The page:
As a kind of microscale physical evidence, soil can provide significant assistance to forensic science. In this study, soil samples that were collected from eighteen different regions of Shandong Province, China, were examined by scanning electron microscope-energy dispersive spectrometer (SEM-EDS). The homogeneities and diameters of the samples were evaluated by SEM which has been applied to observe objects at nanoscale. The soil from Jiaxiang, a city in Eastern Shandong Province, showed the maximal particle diameter and the sample from Liaocheng, another Eastern city in Shandong Province, showed the best homogeneity. The mass fraction and molar percentages of nine inorganic elements in all samples were analyzed by EDS. Oxygen and silicon showed the highest content in all of these samples. However, different samples exhibited their own characteristic elements, which can help to discriminate them from other samples. In this regard, SEM-EDS-based homogeneity and element analysis might be used as a fast and reliable technique for the soil criminological analysis in Shandong Province.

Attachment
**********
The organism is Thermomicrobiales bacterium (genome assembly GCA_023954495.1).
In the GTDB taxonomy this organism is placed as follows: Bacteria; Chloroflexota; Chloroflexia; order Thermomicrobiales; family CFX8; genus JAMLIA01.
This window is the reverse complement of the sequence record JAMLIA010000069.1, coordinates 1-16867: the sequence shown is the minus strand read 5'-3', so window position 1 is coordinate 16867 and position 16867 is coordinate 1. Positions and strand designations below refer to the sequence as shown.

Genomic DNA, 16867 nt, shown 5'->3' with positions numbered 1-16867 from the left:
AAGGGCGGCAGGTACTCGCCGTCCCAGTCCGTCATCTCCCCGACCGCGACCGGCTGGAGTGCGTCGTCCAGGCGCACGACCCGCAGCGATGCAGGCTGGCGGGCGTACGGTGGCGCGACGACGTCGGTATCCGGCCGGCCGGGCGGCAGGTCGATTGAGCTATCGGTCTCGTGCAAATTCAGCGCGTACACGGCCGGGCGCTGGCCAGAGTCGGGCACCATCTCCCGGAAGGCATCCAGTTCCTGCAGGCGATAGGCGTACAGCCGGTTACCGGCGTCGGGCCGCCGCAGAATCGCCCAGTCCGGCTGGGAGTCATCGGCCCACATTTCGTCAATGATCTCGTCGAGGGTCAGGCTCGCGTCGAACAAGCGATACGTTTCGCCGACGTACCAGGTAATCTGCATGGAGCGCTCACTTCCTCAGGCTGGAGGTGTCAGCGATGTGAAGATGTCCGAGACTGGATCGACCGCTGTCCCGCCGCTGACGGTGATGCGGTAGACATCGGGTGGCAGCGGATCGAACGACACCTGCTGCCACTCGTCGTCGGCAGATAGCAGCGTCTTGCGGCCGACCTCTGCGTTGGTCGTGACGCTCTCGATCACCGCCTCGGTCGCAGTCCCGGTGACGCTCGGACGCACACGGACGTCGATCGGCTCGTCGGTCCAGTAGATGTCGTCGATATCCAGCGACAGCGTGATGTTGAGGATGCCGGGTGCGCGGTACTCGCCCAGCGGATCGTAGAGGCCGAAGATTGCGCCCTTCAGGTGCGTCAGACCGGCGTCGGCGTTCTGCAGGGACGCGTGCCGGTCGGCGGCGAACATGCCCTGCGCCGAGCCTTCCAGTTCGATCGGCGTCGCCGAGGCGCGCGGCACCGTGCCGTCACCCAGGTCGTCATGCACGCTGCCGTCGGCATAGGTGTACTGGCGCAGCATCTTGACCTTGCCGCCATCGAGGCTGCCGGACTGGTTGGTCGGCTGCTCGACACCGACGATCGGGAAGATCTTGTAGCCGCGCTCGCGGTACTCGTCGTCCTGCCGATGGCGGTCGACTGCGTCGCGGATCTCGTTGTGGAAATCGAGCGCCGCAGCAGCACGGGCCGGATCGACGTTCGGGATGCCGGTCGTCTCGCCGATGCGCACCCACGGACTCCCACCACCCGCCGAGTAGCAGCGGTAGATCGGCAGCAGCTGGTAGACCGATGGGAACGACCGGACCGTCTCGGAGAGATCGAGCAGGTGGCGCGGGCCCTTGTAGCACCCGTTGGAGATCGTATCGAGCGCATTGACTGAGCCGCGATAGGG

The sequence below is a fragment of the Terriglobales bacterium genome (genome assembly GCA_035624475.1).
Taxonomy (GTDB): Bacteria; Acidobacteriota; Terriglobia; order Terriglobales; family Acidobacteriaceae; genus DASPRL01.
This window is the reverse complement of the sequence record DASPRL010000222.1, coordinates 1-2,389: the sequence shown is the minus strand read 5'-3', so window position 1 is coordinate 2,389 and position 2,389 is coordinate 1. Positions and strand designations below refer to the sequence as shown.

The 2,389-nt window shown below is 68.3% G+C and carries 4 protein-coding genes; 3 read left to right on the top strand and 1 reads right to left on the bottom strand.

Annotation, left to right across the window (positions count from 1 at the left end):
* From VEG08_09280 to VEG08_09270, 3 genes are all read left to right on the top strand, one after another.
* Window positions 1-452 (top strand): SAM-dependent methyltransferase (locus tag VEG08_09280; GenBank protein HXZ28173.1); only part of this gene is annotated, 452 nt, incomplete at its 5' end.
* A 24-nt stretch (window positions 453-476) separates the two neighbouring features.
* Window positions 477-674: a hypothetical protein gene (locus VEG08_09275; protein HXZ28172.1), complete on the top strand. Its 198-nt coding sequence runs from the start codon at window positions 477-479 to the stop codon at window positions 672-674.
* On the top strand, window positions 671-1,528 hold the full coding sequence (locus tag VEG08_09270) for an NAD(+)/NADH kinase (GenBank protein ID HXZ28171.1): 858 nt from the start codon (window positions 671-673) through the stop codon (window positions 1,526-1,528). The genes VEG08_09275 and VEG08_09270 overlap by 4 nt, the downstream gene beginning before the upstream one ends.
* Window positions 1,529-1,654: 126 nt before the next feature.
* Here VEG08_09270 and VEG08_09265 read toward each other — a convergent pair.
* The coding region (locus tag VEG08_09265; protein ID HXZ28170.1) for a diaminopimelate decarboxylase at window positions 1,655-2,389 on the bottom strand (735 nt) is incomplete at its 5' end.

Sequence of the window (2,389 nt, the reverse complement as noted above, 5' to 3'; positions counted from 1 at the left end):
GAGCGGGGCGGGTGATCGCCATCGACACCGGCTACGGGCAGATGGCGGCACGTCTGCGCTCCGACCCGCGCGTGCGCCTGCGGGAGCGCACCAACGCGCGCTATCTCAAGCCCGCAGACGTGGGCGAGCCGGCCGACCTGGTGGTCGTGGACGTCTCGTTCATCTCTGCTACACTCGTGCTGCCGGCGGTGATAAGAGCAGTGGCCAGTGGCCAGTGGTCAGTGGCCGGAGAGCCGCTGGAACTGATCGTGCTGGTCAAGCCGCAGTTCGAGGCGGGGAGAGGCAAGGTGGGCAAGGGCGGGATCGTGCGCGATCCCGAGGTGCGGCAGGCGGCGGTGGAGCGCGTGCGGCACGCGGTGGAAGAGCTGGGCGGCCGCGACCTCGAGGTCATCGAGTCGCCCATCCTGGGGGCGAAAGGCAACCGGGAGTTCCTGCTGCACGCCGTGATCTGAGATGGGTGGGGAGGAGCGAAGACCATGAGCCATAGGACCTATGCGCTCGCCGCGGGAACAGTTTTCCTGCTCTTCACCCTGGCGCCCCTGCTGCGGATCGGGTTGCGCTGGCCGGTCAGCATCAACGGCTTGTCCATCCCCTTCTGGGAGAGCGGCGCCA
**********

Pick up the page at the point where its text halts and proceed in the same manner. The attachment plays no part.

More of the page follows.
1. Introduction

Soil provides the nutrients and water required by terrestrial plants growth and exchange energy. Soil is influenced by various biotic and biological factors, such as climate, early formation of texture, microbial environment, and human activities. Therefore, the soil from various regions has tremendous differences in the components of metal, minerals, and the microbial communities [1, 2].

There is a strong connection between the soil and people’s lives. Soil on the body or belongings of a person could be used as trace evidence in a large amount of criminal cases. As a kind of trace evidence, soil has played an important role in forensic science [36].